"That is not my name.  Don't ever say that name.  I am the Goblin King!" he roared.

            "But, Da—"

            He struck her across the face, his claws scratching her eye.  She fell to the tiled floor and clutched her face.  Despite the stabbing pain and blood she felt, the blow had hurt him more.  

            She began to sob.  Without thinking, he knelt down beside her.

            "I'm sorry.  I'm sorry," Hot tears blinded him as he put his arms around her, "I'm so sorry."  

            With his head against hers, he rocked back and forth, "I don't know what I am anymore.  I was of your world, then this world and now... I don't know anymore," his body shook as he tried to keep everything in.

            She raised her bloody hand to his face, mingling his tears with her blood.  Looking up at him, she said, "My darling, you see what this world has done to you, but you don't see that inside, you're still human."

            "I don't know what to do."

            She turned to face him, still encircled by his arms, "Open up your heart to me once more." 

            They were inches from each other.  He could feel the warmth from her body.  The memories were coming back to him, bringing him back to life.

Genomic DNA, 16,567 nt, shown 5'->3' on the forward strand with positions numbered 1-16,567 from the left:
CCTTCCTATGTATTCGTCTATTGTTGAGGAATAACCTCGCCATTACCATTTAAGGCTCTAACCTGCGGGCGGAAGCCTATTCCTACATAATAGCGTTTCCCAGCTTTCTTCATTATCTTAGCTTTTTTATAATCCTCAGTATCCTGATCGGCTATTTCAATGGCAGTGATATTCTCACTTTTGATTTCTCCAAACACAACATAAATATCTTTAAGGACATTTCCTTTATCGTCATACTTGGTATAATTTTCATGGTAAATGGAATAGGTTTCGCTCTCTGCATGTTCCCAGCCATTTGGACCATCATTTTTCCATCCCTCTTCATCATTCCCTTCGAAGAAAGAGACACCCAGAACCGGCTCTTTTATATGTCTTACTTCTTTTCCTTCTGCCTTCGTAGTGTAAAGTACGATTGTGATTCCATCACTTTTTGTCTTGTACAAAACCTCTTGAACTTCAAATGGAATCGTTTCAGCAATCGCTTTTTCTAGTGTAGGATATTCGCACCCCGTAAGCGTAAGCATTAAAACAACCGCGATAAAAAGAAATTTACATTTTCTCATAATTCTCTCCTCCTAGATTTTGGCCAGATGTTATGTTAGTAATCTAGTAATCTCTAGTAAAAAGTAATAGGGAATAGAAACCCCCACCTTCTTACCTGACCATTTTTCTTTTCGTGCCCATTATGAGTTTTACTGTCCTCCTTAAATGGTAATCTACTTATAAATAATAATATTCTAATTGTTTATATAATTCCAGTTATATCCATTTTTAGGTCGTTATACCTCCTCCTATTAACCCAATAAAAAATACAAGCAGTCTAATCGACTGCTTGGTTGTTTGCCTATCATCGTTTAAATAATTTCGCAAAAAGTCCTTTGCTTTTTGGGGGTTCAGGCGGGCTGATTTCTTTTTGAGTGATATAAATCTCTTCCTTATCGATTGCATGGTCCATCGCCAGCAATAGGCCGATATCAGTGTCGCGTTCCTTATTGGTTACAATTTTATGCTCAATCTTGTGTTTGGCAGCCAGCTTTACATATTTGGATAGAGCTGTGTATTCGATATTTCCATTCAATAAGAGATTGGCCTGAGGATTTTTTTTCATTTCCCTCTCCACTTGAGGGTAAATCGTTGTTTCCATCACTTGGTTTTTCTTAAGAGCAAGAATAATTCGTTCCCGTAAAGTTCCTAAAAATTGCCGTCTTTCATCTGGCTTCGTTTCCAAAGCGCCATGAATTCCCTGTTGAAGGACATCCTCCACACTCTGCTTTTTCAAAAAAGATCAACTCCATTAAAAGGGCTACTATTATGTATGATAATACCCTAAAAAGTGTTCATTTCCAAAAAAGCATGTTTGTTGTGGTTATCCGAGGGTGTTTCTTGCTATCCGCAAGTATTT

"You haven't changed," she said with a small smile despite the pain, "Nothing could ever make you change."
            And with that, he pressed his lips to hers with an almost-forgotten passion that overwhelmed him.

*  *  *

            The devoted creatures of the Goblin Tunnels returned victoriously: many were covered in blood, carrying parts to use in the Goblin Tunnels' expansion and others had new, unconscious recruits slung over their shoulders.

            They filed through the portals with cheers on their lips or stories of their moments in battle as they headed towards the Goblin King's golden throne.  After venturing into the human world, it was there they always gathered to bring their stolen goods before his worthy gaze.